The Daughters of Mary and Joseph

The Daughters of Mary and Joseph are an international community of women religious, called to make visible the merciful love of God.  They were founded in Belgium on 6th March 1817 by Canon Constant Guillame van Crombrugghe in collaboration with a lay woman named Colette de Brandt.  The first sisters were from among the domestic staff of Alost College, where the Founder was the headteacher.  They taught poor girls a trade, lacemaking, along with a basic Catholic Education in a small house in Alost.

As the years went by more women entered who were experienced teachers and they became known as “Dames de Marie” (female teachers in Belgium were called “Dames”).  Formal schools were opened including one in Maline, named Coloma after the donor of the property. These schools catered more to women of the middle class, teaching a broad and modern curriculum but always had space for the poor.

When the first Daughters of Mary and Joseph came to England in 1869 they opened a school in Croydon, Coloma, and were known as Ladies of Mary. Gradually the Congregation opened communities in Africa, the USA (California) and Ireland.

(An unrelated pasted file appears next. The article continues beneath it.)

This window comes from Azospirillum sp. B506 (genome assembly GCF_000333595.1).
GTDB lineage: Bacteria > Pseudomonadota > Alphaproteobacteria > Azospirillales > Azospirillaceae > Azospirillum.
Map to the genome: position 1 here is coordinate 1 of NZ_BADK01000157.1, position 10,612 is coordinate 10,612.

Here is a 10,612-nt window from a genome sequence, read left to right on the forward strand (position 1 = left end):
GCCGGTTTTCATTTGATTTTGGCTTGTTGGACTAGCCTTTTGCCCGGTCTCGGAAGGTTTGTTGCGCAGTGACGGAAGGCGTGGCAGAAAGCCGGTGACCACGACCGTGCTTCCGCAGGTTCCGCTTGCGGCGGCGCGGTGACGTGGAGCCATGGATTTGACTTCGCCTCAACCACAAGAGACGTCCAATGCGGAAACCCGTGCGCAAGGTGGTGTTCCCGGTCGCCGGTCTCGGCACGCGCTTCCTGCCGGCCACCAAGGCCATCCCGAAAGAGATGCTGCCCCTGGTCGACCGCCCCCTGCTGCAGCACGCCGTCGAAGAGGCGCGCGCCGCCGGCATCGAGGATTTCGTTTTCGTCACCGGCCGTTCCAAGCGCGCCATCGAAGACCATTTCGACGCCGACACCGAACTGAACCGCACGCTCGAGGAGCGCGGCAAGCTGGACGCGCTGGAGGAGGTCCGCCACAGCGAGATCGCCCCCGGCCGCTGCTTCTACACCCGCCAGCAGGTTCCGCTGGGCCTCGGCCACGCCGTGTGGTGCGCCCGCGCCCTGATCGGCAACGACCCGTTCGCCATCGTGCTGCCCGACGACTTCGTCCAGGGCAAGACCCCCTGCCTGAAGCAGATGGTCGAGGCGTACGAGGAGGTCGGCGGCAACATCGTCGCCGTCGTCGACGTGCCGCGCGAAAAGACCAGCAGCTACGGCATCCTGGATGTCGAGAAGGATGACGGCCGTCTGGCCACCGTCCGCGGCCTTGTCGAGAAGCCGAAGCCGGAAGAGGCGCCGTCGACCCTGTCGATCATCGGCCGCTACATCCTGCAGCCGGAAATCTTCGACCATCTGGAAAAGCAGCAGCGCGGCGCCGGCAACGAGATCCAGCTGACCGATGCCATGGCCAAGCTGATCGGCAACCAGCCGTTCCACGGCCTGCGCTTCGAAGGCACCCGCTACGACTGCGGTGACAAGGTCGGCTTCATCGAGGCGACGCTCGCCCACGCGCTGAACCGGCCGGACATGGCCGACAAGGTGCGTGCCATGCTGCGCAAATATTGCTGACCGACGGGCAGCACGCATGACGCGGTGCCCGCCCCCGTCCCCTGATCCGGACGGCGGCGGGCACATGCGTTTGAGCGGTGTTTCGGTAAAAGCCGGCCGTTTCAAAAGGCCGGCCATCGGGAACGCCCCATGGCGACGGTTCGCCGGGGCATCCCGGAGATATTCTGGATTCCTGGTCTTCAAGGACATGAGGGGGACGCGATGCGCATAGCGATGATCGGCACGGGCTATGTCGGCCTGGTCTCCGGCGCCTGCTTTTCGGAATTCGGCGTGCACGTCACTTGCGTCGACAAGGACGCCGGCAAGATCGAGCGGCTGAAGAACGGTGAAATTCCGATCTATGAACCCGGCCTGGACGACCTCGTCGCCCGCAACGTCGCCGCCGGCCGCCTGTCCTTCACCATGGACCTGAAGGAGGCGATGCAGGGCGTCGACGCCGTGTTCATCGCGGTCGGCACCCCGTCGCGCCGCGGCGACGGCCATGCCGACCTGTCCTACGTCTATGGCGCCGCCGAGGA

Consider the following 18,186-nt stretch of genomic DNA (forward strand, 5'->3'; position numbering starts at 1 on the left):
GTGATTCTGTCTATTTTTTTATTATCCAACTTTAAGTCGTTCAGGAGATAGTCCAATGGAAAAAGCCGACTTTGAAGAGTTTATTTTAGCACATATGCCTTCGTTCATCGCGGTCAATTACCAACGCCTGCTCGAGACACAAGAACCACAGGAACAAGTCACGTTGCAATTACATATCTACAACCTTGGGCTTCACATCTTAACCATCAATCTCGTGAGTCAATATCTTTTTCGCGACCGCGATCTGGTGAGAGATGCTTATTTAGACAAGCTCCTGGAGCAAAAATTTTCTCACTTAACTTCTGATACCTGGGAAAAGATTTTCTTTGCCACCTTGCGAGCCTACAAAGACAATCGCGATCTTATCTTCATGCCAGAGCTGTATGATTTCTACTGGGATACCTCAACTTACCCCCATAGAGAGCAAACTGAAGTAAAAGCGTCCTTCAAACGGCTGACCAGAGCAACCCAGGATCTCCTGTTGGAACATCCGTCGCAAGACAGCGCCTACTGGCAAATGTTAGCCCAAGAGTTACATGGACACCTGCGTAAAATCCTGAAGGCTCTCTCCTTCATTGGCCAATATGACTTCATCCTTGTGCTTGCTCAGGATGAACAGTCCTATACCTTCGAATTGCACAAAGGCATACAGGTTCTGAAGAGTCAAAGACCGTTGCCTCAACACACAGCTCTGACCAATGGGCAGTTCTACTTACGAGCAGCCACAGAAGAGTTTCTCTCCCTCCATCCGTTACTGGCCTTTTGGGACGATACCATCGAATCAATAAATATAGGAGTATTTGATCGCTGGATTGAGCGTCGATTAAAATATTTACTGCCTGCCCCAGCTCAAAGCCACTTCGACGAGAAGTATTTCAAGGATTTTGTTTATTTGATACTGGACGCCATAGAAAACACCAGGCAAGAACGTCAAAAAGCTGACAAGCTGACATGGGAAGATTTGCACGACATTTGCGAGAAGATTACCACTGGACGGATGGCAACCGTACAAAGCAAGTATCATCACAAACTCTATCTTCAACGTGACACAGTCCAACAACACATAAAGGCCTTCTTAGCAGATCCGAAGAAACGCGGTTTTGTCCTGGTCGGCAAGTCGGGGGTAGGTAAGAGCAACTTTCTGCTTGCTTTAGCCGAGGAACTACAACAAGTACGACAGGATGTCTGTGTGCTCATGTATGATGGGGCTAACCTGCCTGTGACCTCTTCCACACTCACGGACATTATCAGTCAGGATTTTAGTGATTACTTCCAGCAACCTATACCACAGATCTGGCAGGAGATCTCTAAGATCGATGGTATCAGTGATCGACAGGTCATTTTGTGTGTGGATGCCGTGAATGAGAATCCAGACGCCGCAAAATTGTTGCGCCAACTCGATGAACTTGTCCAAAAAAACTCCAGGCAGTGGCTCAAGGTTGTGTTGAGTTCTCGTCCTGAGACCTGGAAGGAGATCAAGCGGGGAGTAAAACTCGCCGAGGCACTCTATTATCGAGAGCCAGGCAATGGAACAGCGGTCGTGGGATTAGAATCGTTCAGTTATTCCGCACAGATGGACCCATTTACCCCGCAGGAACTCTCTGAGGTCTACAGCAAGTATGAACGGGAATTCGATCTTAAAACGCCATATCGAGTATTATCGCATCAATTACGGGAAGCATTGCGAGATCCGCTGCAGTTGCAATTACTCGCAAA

Today the Daughters of Mary and Joseph (DMJ Sisters) have communities in Africa (Burundi, Cameroon, Ghana, Kenya and Uganda), Europe  (Belgium, England and Ireland) and the USA (California).  They are engaged in a wide range of ministries, including serving as members of the Governing Body of our school.  Living in the world of today with all its possibilities and its injustices, they “respond, in particular, to two urgent realities: a spiritual thirst and those to whom society says there is no place”. 

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